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"Police Woman"
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"Police Woman" (1974) More at IMDbPro »TV series 1974-1978

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Release Date:
13 September 1974 (USA) See more »
Won Golden Globe. Another 1 win & 15 nominations See more »
User Reviews:
Would-be classic sacrificed on the altar of political correctness See more (7 total) »


 (Series Cast Summary - 4 of 168)

Angie Dickinson ... Sgt. Suzanne 'Pepper' Anderson (91 episodes, 1974-1978)

Earl Holliman ... Lt. Bill Crowley / ... (91 episodes, 1974-1978)
Charles Dierkop ... Det. Pete Royster / ... (91 episodes, 1974-1978)
Ed Bernard ... Det. Joe Styles / ... (91 episodes, 1974-1978)

Series Directed by
Alvin Ganzer (14 episodes, 1974-1978)
John Newland (13 episodes, 1974-1978)
Barry Shear (13 episodes, 1974-1977)
David Moessinger (6 episodes, 1975-1978)
Corey Allen (6 episodes, 1976-1978)
Alexander Singer (5 episodes, 1974-1977)
Richard Benedict (4 episodes, 1974-1978)
Douglas Benton (4 episodes, 1975-1978)
Leonard Horn (3 episodes, 1974-1975)
Virgil W. Vogel (3 episodes, 1977-1978)
Arnold Laven (2 episodes, 1974-1977)
Bernard McEveety (2 episodes, 1974)
Herschel Daugherty (2 episodes, 1975)
Series Writing credits
Robert L. Collins (91 episodes, 1974-1978)
Edward DeBlasio (15 episodes, 1974-1978)
Gregory K. Scott (9 episodes, 1974-1977)
Douglas Benton (8 episodes, 1974-1978)
Sean Baine (7 episodes, 1975-1978)
Frank Telford (5 episodes, 1974-1977)
David Moessinger (5 episodes, 1975-1978)
Daniel B. Ullman (4 episodes, 1974-1978)
Shimon Wincelberg (4 episodes, 1975-1976)
Richard M. Bluel (3 episodes, 1974-1975)
Joshua Hanke (3 episodes, 1974-1975)
Burton Armus (3 episodes, 1975-1977)
Gabe Essoe (3 episodes, 1975-1977)
Max Hodge (3 episodes, 1976-1978)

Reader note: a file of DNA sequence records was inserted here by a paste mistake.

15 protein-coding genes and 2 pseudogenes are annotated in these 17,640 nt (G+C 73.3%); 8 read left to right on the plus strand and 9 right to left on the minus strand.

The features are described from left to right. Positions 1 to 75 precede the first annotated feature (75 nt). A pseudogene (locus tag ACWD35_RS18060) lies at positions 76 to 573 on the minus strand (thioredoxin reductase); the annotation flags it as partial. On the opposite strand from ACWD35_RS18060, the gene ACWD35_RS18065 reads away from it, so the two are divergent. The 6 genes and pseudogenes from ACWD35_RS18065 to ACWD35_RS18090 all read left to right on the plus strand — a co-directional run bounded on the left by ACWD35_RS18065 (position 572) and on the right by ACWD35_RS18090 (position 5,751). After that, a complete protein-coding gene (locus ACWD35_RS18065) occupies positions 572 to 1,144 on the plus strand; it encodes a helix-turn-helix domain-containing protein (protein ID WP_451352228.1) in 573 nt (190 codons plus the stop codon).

Irv Pearlberg (3 episodes, 1976-1978)
Jack M. Casey (3 episodes, 1978)
John W. Bloch (2 episodes, 1974-1975)
Irving Gaynor Neiman (2 episodes, 1974-1975)
Pat Fielder (2 episodes, 1974)
E. Arthur Kean (2 episodes, 1975-1977)
S.S. Schweitzer (2 episodes, 1975-1976)
Don Balluck (2 episodes, 1976-1977)
Rudolph Borchert (2 episodes, 1976-1977)
Stanley Roberts (2 episodes, 1976-1977)

Jerry de Bono (unknown episodes)
Jack Hanrahan (unknown episodes)

Series Produced by
David Gerber .... executive producer (91 episodes, 1974-1978)
Douglas Benton .... producer (42 episodes, 1974-1977)
George Lehr .... associate producer / co-producer (41 episodes, 1974-1977)

Abram S. Ginnes .... co-producer (unknown episodes)
Series Original Music by
Richard Shores (15 episodes, 1974-1976)
Morton Stevens (12 episodes, 1974-1977)
Jerrold Immel (4 episodes, 1975-1976)
John Carl Parker (3 episodes, 1974)
George Romanis (2 episodes, 1974)
Pete Rugolo (2 episodes, 1974)
Series Cinematography by
Robert C. Moreno (39 episodes, 1974-1977)
Gerald Perry Finnerman (2 episodes, 1975)
Series Film Editing by
Jack Kampschroer (18 episodes, 1974-1977)
Dann Cahn (11 episodes, 1974-1976)
Richard M. Sprague (10 episodes, 1974-1975)
Albert P. Wilson (6 episodes, 1976-1977)
Series Casting by
Sally Powers (39 episodes, 1974-1977)
Series Art Direction by
Robert Purcell (88 episodes, 1974-1978)
Ross Bellah (41 episodes, 1974-1977)
Zoltan Müller (3 episodes, 1977)
Series Set Decoration by
Audrey A. Blasdel (40 episodes, 1974-1977)
Sal Blydenburgh (24 episodes, 1974-1975)
Fred Goetz (14 episodes, 1975-1977)
John Franco Jr. (3 episodes, 1974)
Series Costume Design by
Grady Hunt (21 episodes, 1974-1977)
Series Makeup Department
Alan Fama .... makeup artist (41 episodes, 1974-1977)
Ben Lane .... makeup supervisor (19 episodes, 1975-1977)
Series Production Management
Jack Cunningham .... unit production manager (22 episodes, 1974-1975)